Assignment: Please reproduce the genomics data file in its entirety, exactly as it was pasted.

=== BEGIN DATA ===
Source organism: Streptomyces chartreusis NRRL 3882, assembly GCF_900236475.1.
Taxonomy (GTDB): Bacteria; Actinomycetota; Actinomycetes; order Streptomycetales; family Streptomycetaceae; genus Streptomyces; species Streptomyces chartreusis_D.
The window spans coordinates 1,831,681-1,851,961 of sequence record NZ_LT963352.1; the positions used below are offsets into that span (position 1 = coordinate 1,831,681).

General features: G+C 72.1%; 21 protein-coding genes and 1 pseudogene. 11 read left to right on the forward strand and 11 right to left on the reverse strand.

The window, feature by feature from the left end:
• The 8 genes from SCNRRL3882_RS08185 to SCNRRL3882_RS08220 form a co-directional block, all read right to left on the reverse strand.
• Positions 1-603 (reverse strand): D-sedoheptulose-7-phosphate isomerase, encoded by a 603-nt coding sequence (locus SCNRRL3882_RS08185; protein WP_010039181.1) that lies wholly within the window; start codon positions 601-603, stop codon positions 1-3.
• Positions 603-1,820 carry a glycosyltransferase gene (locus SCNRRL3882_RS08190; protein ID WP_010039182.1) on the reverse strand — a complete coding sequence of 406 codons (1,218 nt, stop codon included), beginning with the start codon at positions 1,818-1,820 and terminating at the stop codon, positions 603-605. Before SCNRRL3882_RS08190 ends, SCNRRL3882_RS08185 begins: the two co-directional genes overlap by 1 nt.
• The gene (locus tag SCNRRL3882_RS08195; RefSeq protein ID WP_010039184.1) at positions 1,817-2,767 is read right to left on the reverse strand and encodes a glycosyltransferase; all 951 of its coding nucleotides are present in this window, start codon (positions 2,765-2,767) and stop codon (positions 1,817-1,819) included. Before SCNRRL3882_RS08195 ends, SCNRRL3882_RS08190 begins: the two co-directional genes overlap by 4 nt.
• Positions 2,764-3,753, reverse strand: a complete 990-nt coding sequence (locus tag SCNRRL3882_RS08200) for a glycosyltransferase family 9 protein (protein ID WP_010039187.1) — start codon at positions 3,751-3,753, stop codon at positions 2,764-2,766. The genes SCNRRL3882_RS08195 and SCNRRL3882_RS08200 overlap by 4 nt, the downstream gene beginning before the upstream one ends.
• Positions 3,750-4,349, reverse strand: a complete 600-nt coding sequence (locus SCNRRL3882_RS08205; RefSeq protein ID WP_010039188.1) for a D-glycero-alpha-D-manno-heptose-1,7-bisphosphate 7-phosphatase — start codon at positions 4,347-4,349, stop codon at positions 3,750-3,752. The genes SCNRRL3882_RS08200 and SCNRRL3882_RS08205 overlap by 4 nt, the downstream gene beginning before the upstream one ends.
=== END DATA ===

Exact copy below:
Source organism: Streptomyces chartreusis NRRL 3882, assembly GCF_900236475.1.
Taxonomy (GTDB): Bacteria; Actinomycetota; Actinomycetes; order Streptomycetales; family Streptomycetaceae; genus Streptomyces; species Streptomyces chartreusis_D.
The window spans coordinates 1,831,681-1,851,961 of sequence record NZ_LT963352.1; the positions used below are offsets into that span (position 1 = coordinate 1,831,681).

General features: G+C 72.1%; 21 protein-coding genes and 1 pseudogene. 11 read left to right on the forward strand and 11 right to left on the reverse strand.

The window, feature by feature from the left end:
• The 8 genes from SCNRRL3882_RS08185 to SCNRRL3882_RS08220 form a co-directional block, all read right to left on the reverse strand.
• Positions 1-603 (reverse strand): D-sedoheptulose-7-phosphate isomerase, encoded by a 603-nt coding sequence (locus SCNRRL3882_RS08185; protein WP_010039181.1) that lies wholly within the window; start codon positions 601-603, stop codon positions 1-3.
• Positions 603-1,820 carry a glycosyltransferase gene (locus SCNRRL3882_RS08190; protein ID WP_010039182.1) on the reverse strand — a complete coding sequence of 406 codons (1,218 nt, stop codon included), beginning with the start codon at positions 1,818-1,820 and terminating at the stop codon, positions 603-605. Before SCNRRL3882_RS08190 ends, SCNRRL3882_RS08185 begins: the two co-directional genes overlap by 1 nt.
• The gene (locus tag SCNRRL3882_RS08195; RefSeq protein ID WP_010039184.1) at positions 1,817-2,767 is read right to left on the reverse strand and encodes a glycosyltransferase; all 951 of its coding nucleotides are present in this window, start codon (positions 2,765-2,767) and stop codon (positions 1,817-1,819) included. Before SCNRRL3882_RS08195 ends, SCNRRL3882_RS08190 begins: the two co-directional genes overlap by 4 nt.
• Positions 2,764-3,753, reverse strand: a complete 990-nt coding sequence (locus tag SCNRRL3882_RS08200) for a glycosyltransferase family 9 protein (protein ID WP_010039187.1) — start codon at positions 3,751-3,753, stop codon at positions 2,764-2,766. The genes SCNRRL3882_RS08195 and SCNRRL3882_RS08200 overlap by 4 nt, the downstream gene beginning before the upstream one ends.
• Positions 3,750-4,349, reverse strand: a complete 600-nt coding sequence (locus SCNRRL3882_RS08205; RefSeq protein ID WP_010039188.1) for a D-glycero-alpha-D-manno-heptose-1,7-bisphosphate 7-phosphatase — start codon at positions 4,347-4,349, stop codon at positions 3,750-3,752. The genes SCNRRL3882_RS08200 and SCNRRL3882_RS08205 overlap by 4 nt, the downstream gene beginning before the upstream one ends.